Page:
Although he describes the signing of his good friend Cooper Cronk to Bondi as ‘harsh’ towards Pearce, he insists that Pearce is sacrificing a golden chance to complete his skill set.
Thurston was questioned whether he felt for his Origin rival, replying: ‘yes and no’.
“Being the chief playmaker there for the amount of time that he has been, it’s a little bit harsh.
“But then again, he’s only 28 years of age. I think he could learn a lot off Cooper from the two years that Cooper is there.
“He could win another two or three premierships after Cooper’s gone or even while Cooper’s there.”
Thurston unleashed a well-publicised sledge towards Pearce, after Queensland’s thumping over the Blues after game 3 in 2015. He exclaimed that the closest that Pearce would ever get to the shield would be by standing next to Wally Lewis’s statue outside Lang Park.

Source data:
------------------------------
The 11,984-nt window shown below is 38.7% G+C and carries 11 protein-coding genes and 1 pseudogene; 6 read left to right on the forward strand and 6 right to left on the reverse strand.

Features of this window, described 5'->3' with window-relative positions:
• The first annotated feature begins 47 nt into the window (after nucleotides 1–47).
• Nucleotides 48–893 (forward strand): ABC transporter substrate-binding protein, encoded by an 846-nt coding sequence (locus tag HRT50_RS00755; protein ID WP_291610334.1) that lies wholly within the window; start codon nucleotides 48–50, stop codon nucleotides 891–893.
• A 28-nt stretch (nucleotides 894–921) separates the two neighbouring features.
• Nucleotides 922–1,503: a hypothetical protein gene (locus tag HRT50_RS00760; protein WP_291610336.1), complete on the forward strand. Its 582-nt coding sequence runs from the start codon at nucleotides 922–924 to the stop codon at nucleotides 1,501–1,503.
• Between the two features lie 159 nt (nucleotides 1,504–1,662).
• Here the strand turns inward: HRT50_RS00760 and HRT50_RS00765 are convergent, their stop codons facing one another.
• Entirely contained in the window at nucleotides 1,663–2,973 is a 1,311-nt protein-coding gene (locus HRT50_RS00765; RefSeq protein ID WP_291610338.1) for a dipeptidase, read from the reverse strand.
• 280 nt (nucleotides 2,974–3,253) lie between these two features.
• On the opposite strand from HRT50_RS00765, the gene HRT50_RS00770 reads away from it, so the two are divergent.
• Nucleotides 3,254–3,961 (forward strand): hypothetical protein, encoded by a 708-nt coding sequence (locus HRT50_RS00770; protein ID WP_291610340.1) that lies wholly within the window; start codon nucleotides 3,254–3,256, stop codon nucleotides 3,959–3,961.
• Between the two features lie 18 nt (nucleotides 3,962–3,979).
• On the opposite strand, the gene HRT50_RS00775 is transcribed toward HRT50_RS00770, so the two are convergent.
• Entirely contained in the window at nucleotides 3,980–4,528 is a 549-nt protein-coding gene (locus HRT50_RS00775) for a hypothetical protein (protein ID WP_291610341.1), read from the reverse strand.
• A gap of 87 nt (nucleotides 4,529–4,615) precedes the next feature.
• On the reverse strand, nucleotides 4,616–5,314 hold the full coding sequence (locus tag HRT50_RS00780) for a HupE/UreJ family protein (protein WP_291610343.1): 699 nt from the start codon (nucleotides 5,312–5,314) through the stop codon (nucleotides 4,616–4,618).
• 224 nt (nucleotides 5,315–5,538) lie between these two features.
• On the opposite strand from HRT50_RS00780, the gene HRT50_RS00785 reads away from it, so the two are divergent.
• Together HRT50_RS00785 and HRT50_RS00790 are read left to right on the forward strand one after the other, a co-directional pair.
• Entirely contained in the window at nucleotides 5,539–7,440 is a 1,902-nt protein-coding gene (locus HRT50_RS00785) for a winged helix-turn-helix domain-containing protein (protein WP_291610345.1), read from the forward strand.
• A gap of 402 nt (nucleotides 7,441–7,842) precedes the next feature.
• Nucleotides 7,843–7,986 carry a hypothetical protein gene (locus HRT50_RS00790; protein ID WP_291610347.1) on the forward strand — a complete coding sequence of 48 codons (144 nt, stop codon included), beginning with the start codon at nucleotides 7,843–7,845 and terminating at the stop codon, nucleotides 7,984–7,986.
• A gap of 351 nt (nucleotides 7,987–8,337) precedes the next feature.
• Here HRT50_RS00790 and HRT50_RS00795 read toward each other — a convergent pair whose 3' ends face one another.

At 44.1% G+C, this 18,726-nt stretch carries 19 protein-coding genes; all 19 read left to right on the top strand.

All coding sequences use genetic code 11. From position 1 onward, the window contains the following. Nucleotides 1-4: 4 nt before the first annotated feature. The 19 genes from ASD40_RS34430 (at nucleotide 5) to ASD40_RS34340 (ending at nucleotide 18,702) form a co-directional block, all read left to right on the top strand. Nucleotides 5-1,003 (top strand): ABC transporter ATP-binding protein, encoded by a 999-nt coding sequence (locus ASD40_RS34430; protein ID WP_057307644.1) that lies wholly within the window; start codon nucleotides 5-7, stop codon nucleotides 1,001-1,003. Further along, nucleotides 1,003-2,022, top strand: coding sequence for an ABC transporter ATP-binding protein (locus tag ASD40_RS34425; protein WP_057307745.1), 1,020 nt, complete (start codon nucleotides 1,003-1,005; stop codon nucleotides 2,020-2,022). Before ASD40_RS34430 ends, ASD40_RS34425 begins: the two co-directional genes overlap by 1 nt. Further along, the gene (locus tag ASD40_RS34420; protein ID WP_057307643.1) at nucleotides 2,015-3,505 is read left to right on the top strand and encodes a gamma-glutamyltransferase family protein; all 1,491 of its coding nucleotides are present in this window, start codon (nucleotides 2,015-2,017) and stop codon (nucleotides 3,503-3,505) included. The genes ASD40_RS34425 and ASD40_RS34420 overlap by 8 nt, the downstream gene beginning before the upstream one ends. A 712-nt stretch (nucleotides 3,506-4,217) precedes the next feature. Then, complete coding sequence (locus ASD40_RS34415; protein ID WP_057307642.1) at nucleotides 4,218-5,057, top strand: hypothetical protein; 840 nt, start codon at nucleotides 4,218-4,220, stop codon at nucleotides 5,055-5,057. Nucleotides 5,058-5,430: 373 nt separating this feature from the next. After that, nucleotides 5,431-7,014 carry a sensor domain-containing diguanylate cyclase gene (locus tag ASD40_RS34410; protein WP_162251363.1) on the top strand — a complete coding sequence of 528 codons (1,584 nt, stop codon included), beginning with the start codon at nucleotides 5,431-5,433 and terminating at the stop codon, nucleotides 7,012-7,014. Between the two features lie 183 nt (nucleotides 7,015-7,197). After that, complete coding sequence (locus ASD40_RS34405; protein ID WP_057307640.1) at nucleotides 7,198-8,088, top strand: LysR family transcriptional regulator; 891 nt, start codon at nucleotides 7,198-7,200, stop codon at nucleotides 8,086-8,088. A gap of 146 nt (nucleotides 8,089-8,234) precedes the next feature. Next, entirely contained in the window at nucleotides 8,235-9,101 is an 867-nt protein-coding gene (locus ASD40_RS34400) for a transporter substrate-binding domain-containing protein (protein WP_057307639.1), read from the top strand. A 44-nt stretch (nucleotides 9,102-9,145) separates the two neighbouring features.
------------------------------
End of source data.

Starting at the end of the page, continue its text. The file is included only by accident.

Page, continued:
“Cooper’s a big game player, knows how to get the job done,” he said.
“I think that’s what Mitch has probably lacked over his career — how to close out big games.
“He could have learned a lot off Cooper but he thinks he’s best elsewhere.”
Although Roosters captain Boyd Cordner was disappointed to see his long-time teammate walk out the door, he completely understands and respects his decision.
“I thought that he might’ve stayed,” Cordner said.
“But it wasn’t to be and I can understand and respect his decision.
“Although it’s sad to see Pearcey go, we’re super happy to have Cooper Cronk coming to the Roosters.”
Cordner approached Pearce in Kangaroo’s camp, convincing him that he was not to blame for Pearce’s departure. The premiership-winning halfback admitted he felt awkward about the long-time Rooster’s exit.
“It’s only natural for him to feel like that, coming to a new club and this happened. But I just reassured him that we’re so happy that he’s coming to the Roosters,” Cordner said.